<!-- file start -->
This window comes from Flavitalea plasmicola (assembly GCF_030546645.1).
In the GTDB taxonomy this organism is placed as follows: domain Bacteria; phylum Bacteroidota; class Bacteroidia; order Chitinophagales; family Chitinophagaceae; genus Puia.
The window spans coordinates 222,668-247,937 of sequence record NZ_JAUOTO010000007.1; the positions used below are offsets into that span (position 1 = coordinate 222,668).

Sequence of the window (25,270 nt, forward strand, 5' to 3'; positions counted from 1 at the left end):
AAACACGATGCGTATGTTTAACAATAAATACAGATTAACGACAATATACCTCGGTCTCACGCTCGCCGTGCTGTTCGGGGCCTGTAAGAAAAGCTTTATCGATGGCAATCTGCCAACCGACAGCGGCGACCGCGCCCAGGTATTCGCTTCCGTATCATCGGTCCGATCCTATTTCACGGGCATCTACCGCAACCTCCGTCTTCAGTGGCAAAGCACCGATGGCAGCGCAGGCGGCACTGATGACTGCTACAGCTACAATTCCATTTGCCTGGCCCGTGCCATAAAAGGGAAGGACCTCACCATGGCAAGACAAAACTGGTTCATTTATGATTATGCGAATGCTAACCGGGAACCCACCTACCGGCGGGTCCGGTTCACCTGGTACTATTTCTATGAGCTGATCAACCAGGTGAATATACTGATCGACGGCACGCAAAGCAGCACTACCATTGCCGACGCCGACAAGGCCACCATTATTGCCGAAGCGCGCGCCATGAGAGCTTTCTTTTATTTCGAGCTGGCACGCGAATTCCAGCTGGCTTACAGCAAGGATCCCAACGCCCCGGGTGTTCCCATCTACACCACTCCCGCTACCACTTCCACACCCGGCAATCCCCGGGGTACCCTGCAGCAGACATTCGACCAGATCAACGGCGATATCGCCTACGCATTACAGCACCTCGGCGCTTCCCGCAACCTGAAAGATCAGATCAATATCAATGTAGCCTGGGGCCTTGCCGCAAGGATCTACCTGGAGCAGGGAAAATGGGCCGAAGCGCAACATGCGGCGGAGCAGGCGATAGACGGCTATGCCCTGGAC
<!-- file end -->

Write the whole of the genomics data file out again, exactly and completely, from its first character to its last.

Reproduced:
This window comes from Flavitalea plasmicola (assembly GCF_030546645.1).
In the GTDB taxonomy this organism is placed as follows: domain Bacteria; phylum Bacteroidota; class Bacteroidia; order Chitinophagales; family Chitinophagaceae; genus Puia.
The window spans coordinates 222,668-247,937 of sequence record NZ_JAUOTO010000007.1; the positions used below are offsets into that span (position 1 = coordinate 222,668).

Sequence of the window (25,270 nt, forward strand, 5' to 3'; positions counted from 1 at the left end):
AAACACGATGCGTATGTTTAACAATAAATACAGATTAACGACAATATACCTCGGTCTCACGCTCGCCGTGCTGTTCGGGGCCTGTAAGAAAAGCTTTATCGATGGCAATCTGCCAACCGACAGCGGCGACCGCGCCCAGGTATTCGCTTCCGTATCATCGGTCCGATCCTATTTCACGGGCATCTACCGCAACCTCCGTCTTCAGTGGCAAAGCACCGATGGCAGCGCAGGCGGCACTGATGACTGCTACAGCTACAATTCCATTTGCCTGGCCCGTGCCATAAAAGGGAAGGACCTCACCATGGCAAGACAAAACTGGTTCATTTATGATTATGCGAATGCTAACCGGGAACCCACCTACCGGCGGGTCCGGTTCACCTGGTACTATTTCTATGAGCTGATCAACCAGGTGAATATACTGATCGACGGCACGCAAAGCAGCACTACCATTGCCGACGCCGACAAGGCCACCATTATTGCCGAAGCGCGCGCCATGAGAGCTTTCTTTTATTTCGAGCTGGCACGCGAATTCCAGCTGGCTTACAGCAAGGATCCCAACGCCCCGGGTGTTCCCATCTACACCACTCCCGCTACCACTTCCACACCCGGCAATCCCCGGGGTACCCTGCAGCAGACATTCGACCAGATCAACGGCGATATCGCCTACGCATTACAGCACCTCGGCGCTTCCCGCAACCTGAAAGATCAGATCAATATCAATGTAGCCTGGGGCCTTGCCGCAAGGATCTACCTGGAGCAGGGAAAATGGGCCGAAGCGCAACATGCGGCGGAGCAGGCGATAGACGGCTATGCCCTGGAC